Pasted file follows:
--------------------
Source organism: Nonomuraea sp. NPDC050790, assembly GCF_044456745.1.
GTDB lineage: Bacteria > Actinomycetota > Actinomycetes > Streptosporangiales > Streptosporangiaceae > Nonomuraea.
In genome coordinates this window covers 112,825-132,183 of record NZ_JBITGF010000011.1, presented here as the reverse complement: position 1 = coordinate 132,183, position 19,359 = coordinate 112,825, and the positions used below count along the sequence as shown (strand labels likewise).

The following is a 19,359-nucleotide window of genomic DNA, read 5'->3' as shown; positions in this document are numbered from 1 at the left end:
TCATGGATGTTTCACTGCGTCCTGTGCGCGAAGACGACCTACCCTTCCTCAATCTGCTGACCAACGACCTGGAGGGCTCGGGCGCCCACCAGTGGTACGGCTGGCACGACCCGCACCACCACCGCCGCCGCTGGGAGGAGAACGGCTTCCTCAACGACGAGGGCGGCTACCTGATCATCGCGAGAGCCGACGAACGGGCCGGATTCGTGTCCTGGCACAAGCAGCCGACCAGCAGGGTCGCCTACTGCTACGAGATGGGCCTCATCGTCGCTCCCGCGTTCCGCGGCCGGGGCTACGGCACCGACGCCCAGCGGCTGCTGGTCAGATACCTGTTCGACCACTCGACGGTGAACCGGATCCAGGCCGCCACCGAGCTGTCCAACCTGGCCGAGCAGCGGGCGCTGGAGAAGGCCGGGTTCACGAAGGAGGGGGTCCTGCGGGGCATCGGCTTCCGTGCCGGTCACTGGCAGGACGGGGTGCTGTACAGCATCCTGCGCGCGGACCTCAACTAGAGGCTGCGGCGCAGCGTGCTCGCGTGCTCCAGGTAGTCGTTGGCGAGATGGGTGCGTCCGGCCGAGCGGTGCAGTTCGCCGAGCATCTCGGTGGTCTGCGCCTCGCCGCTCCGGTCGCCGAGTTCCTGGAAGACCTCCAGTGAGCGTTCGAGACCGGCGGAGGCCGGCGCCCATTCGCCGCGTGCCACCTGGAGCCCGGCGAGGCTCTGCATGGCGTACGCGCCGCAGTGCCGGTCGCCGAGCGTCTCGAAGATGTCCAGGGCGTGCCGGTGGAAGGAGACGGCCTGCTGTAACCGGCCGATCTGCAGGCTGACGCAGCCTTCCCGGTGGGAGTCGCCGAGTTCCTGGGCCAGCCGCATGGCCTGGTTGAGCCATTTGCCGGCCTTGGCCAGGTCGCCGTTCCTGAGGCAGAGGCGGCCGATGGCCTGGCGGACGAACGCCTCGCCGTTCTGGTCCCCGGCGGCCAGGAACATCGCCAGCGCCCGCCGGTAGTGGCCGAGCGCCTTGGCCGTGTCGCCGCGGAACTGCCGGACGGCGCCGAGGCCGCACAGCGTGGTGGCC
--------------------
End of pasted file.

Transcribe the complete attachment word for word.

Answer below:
Source organism: Nonomuraea sp. NPDC050790, assembly GCF_044456745.1.
GTDB lineage: Bacteria > Actinomycetota > Actinomycetes > Streptosporangiales > Streptosporangiaceae > Nonomuraea.
In genome coordinates this window covers 112,825-132,183 of record NZ_JBITGF010000011.1, presented here as the reverse complement: position 1 = coordinate 132,183, position 19,359 = coordinate 112,825, and the positions used below count along the sequence as shown (strand labels likewise).

The following is a 19,359-nucleotide window of genomic DNA, read 5'->3' as shown; positions in this document are numbered from 1 at the left end:
TCATGGATGTTTCACTGCGTCCTGTGCGCGAAGACGACCTACCCTTCCTCAATCTGCTGACCAACGACCTGGAGGGCTCGGGCGCCCACCAGTGGTACGGCTGGCACGACCCGCACCACCACCGCCGCCGCTGGGAGGAGAACGGCTTCCTCAACGACGAGGGCGGCTACCTGATCATCGCGAGAGCCGACGAACGGGCCGGATTCGTGTCCTGGCACAAGCAGCCGACCAGCAGGGTCGCCTACTGCTACGAGATGGGCCTCATCGTCGCTCCCGCGTTCCGCGGCCGGGGCTACGGCACCGACGCCCAGCGGCTGCTGGTCAGATACCTGTTCGACCACTCGACGGTGAACCGGATCCAGGCCGCCACCGAGCTGTCCAACCTGGCCGAGCAGCGGGCGCTGGAGAAGGCCGGGTTCACGAAGGAGGGGGTCCTGCGGGGCATCGGCTTCCGTGCCGGTCACTGGCAGGACGGGGTGCTGTACAGCATCCTGCGCGCGGACCTCAACTAGAGGCTGCGGCGCAGCGTGCTCGCGTGCTCCAGGTAGTCGTTGGCGAGATGGGTGCGTCCGGCCGAGCGGTGCAGTTCGCCGAGCATCTCGGTGGTCTGCGCCTCGCCGCTCCGGTCGCCGAGTTCCTGGAAGACCTCCAGTGAGCGTTCGAGACCGGCGGAGGCCGGCGCCCATTCGCCGCGTGCCACCTGGAGCCCGGCGAGGCTCTGCATGGCGTACGCGCCGCAGTGCCGGTCGCCGAGCGTCTCGAAGATGTCCAGGGCGTGCCGGTGGAAGGAGACGGCCTGCTGTAACCGGCCGATCTGCAGGCTGACGCAGCCTTCCCGGTGGGAGTCGCCGAGTTCCTGGGCCAGCCGCATGGCCTGGTTGAGCCATTTGCCGGCCTTGGCCAGGTCGCCGTTCCTGAGGCAGAGGCGGCCGATGGCCTGGCGGACGAACGCCTCGCCGTTCTGGTCCCCGGCGGCCAGGAACATCGCCAGCGCCCGCCGGTAGTGGCCGAGCGCCTTGGCCGTGTCGCCGCGGAACTGCCGGACGGCGCCGAGGCCGCACAGCGTGGTGGCC